van Hinsbergh VW. Endothelium—role in regulation of coagulation and inflammation. Semin Immunopathol. 2012;34:93–106.CrossRefPubMedGoogle Scholar
  28. 28.
    Monahan-Earley R, Dvorak AM, Aird WC. Evolutionary origins of the blood vascular system and endothelium. J Thromb Haemost. 2013;11(s1):46–66.CrossRefPubMedPubMedCentralGoogle Scholar
  29. 29.
    Dekker RJ, van Thienen JV, Rohlena J, de Jager SC, Elderkamp YW, Seppen J, et al. Endothelial KLF2 links local arterial shear stress levels to the expression of vascular tone-regulating genes. Am J Pathol. 2005;167(2):609–18.CrossRefPubMedPubMedCentralGoogle Scholar
  30. 30.
    Aird WC. Phenotypic heterogeneity of the endothelium: II. Representative vascular beds. Circ Res. 2007;100(2):174–90.CrossRefPubMedGoogle Scholar
  31. 31.
    Bode M, Mackman N. Protective and pathological roles of tissue factor in the heart. Hamostaseologie. 2015;35(1):37–46.CrossRefPubMedGoogle Scholar
  32. 32.
    Borissoff JI, Spronk HM, ten Cate H. The hemostatic system as a modulator of atherosclerosis. N Engl J Med. 2011;364(18):1746–60.CrossRefPubMedGoogle Scholar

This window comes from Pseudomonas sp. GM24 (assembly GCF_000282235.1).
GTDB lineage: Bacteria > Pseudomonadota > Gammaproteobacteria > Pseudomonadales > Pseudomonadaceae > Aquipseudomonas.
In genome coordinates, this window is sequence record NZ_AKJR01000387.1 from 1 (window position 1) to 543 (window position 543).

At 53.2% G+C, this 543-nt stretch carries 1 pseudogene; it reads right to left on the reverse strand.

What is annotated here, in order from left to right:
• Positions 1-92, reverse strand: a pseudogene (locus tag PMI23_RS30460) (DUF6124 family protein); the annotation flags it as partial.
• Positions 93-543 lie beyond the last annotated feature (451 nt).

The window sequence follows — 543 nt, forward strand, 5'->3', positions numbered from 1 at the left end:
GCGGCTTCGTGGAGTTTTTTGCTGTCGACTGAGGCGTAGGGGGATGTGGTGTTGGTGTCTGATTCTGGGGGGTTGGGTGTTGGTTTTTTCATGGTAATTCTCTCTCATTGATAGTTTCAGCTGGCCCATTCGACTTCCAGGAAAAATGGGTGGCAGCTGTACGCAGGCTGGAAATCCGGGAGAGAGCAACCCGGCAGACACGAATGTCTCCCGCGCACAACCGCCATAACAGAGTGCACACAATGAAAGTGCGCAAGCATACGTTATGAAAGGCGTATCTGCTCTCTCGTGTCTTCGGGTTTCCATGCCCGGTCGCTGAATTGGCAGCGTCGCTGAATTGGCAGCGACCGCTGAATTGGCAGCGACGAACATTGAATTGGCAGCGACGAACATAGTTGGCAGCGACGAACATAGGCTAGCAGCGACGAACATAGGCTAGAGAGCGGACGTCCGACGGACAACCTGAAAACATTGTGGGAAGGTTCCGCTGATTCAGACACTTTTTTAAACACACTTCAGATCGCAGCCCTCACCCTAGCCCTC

33. 33.
    Schousboe I. Binding of activated Factor XII to endothelial cells affects its inactivation by the C1-esterase inhibitor. FEBS J. 2003;270(1):111–8.Google Scholar
  34. 34.
    Do H, Healey JF, Waller EK, Lollar P. Expression of factor VIII by murine liver sinusoidal endothelial cells. J Biol Chem. 1999;274(28):19587–92.CrossRefPubMedGoogle Scholar
  35. 35.
    Dubois C, Panicot-Dubois L, Gainor JF, Furie BC, Furie B. Thrombin-initiated platelet activation in vivo is vWF independent during thrombus formation in a laser injury model. J Clin Investig. 2007;117(4):953.CrossRefPubMedGoogle Scholar
  36. 36.
    Esmon CT, Esmon NL. The link between vascular features and thrombosis. Annu Rev Physiol. 2011;73:503–14.CrossRefPubMedGoogle Scholar
  37. 37.
    Wood JP, Ellery PE, Maroney SA, Mast AE. Biology of tissue factor pathway inhibitor. Blood. 2014;123(19):2934–43.CrossRefPubMedPubMedCentralGoogle Scholar
  38. 38.
    Dahm A, van Hylckama Vlieg A, Bendz B, Rosendaal F, Bertina RM, Sandset PM. Low levels of tissue factor pathway inhibitor (TFPI) increase the risk of venous thrombosis. Blood. 2003;101(11):4387–92.CrossRefPubMedGoogle Scholar
  39. 39.
    Collen D, Lijnen HR. The tissue-type plasminogen activator story. Arterioscler Thromb Vasc Biol. 2009;29(8):1151–5.CrossRefPubMedGoogle Scholar
  40. 40.
    Chung DW, Fujikawa K. Processing of von Willebrand factor by ADAMTS-13. Biochemistry. 2002;41(37):11065–70.CrossRefPubMedGoogle Scholar
  41. 41.
    Petraglia AL, Marky AH, Walker C, Thiyagarajan M, Zlokovic BV. Activated protein C is neuroprotective and mediates new blood vessel formation and neurogenesis after controlled cortical impact. Neurosurgery. 2010;66(1):165–72.CrossRefPubMedPubMedCentralGoogle Scholar